By Keegan Hamilton
By Albert Samaha
By Village Voice staff
By Tessa Stuart
By Albert Samaha
By Steve Weinstein
By Devon Maloney
By Tessa Stuart
Almost since the moment Timothy McVeigh's bomb went off, Kathy Wilburn has never believed what the government told her nor doubted what she had to do. Her story began at 9:02 on the morning of April 19, 1995, when she and her daughter were working at the IRS office in downtown Oklahoma City. Edye was crossing the room to blow out the candles of a birthday cake when the two heard an enormous explosion. They ran into the street. In an instant, Wilburn's world became a twilight zone of crashing glass, exploding cars, bloody bodies, and official explanations that seemed somehow incomplete.
Now, six years later, on the eve of McVeigh's execution, Wilburn finds herself at the center of a publicity storm. All last week she trooped from 60 Minutesto Good Morning Americato the Today Show. She's done a CNN special and been on the BBC, Geraldo, Extra, Court TV, and America's Most Wanted. She has appeared on French and German TV. The London Independenthas written about her, and so has The Los Angeles Times.
But Wilburn hasn't been content to star in other people's stories. She questions the government stance that only three menMcVeigh, Terry Nichols, and Michael Fortierwere involved in the attack on the Murrah Federal Building. Instead, she and her now late husband found clues suggesting a wider plot, leading back through the white-power movement and beyond. They believed they had discovered the outlines of a botched sting by the feds, who according to Wilburn knew about the bombing but failed to stop it.
Along with those who share her suspicions, she points to evidence that ranges from a severed leg found in the rubble but never identified to reports that a bomb squad was on the scene before the explosion. They say the government has never said who, exactly, made the bomb, nor accounted for how it could have been assembled so quickly by two people. A star government informant reported that she and several others had cased the building prior to April 19.
Fueled by grief, Kathy is carrying on a civil action instigated by her husband, Glenn, against the federal government. She believes court proceedings would yield real facts about the case. In the meantime, she has pursued leads on her own, filming a documentary and writing a book. Along the way, she has befriended the Nichols family and become a pen pal to Terry. Her search has taken her to some strange places. She has been embraced by a pastor of the Aryan Nations, received a valentine from Terry Nichols, and been invited to Thanksgiving dinner by a Klansman.
She has sought her own peace, through knowing the hearts and minds of her enemies.
April 19, 1995, Oklahoma City
Out in the suburbs, Danny Coss, Kathy's son by a former marriage, was watching television coverage of the blast when he saw his mother and Edye running down the street.
A police officer, he promised his mother he'd find her two grandchildren, who were in the federal building's daycare center when the fertilizer bomb detonated. It was a quick search. The first little boy, Chase, was toe-tagged in the back of a truck.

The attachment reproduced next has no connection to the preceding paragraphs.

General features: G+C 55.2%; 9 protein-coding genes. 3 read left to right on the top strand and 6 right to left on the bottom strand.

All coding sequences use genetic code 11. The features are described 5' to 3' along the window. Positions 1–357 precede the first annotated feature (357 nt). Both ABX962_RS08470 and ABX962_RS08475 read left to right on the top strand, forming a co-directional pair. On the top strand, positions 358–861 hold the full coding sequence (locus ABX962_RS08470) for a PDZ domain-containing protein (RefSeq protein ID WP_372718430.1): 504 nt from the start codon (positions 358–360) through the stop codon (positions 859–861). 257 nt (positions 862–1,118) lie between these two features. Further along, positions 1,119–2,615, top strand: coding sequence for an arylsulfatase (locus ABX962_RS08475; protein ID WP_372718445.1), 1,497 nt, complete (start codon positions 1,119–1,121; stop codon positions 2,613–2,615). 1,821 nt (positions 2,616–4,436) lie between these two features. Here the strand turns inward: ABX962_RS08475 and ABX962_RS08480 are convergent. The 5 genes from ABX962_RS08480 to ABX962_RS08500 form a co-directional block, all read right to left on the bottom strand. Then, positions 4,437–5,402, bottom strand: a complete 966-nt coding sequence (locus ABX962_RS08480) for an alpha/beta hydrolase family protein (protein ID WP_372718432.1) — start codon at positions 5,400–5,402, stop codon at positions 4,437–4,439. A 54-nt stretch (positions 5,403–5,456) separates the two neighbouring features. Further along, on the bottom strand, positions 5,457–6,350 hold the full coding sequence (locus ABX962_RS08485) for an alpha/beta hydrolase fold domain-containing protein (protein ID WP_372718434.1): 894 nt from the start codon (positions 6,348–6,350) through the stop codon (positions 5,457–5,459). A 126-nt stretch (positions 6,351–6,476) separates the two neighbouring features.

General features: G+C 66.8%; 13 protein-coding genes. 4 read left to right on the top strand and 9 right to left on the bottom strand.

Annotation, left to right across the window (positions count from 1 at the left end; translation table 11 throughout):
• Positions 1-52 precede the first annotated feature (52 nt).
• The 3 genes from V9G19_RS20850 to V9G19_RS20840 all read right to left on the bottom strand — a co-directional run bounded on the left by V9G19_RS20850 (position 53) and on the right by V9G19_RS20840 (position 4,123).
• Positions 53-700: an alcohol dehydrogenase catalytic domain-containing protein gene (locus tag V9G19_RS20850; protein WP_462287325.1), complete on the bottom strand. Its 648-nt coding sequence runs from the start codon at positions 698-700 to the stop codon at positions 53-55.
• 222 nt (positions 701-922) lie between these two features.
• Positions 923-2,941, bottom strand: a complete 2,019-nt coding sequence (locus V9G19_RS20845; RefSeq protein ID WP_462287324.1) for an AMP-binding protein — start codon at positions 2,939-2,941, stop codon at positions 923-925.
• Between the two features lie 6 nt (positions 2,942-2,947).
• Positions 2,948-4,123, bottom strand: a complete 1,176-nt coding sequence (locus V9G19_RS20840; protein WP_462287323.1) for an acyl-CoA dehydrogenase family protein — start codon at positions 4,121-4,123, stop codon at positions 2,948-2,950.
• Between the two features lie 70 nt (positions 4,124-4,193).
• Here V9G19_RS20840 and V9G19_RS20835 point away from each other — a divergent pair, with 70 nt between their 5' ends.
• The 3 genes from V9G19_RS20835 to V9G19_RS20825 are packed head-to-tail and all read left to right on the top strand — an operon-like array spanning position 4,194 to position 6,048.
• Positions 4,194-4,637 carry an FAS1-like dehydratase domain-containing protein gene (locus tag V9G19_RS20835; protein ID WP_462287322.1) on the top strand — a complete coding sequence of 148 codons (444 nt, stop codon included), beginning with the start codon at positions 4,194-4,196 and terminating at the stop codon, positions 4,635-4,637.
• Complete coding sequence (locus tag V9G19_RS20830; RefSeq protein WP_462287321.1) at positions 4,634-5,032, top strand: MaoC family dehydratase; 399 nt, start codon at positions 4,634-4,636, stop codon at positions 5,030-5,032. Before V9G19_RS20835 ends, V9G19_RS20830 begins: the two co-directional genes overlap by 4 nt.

Then a rescue worker "heard Colton crying in the rubble," Kathy says. "He was going to try to apply CPR but he realized there was nothing he could do. There was a big glass shard in Colton's stomach and he literally had been gutted. Colton cried and whimpered and died in his arms.
"I wanted to see them at the funeral home. Nobody wanted me to. I go into this room and say, 'I want to see Chase and Colton Smith. I am their grandmother.' "
The undertaker became distraught, she says. "He got tears in his eyes. 'Please, ma'am, please. I don't want you to see these boys.' So I didn't see them just because I didn't want to hurt the man's feelings. I said, 'How did you get both of those fat little boys in that little coffin?' And he said he tilted them towards each other, and Chase's hand was on top of Colton's. He assured me they looked very peaceful."
Spring 1996, Oklahoma
While reporters went crazy trying to get an inside view of Elohim City, the far-right religious compound where some investigators believed the bomb plot was hatched, Kathy and Edye took a video camera and drove out to eastern Oklahoma and up the dirt road to the compound.
"We knew you had to go at noon and attend a church service to get an audience with these people. I tried to document the whole trip on home video. Edye says, 'Get the camera down.' There's a sign in Hebrew saying City of God, and I'm throwing the camera on the floor, and there are guys coming at us with guns. These armed escorts take us into church. We're introduced as the 'ATF's worst nightmare.' So we get a standing ovation. The Iron Cross band played and they are marching around with their guns."
Spring 1997, Oklahoma
Kathy has never communicated directly with McVeigh, whom she considers obnoxious. But she attended his court proceedings. "One day I was sitting in the hearing and he saw me glaring at him. I continued to look at him and he at me, and we were in a stare off. After several minutes, he mouthed at me, 'What are you looking at?' I just kept looking. And then he sat back and positioned himself behind one of the members of the defense team so that I couldn't look at him anymore."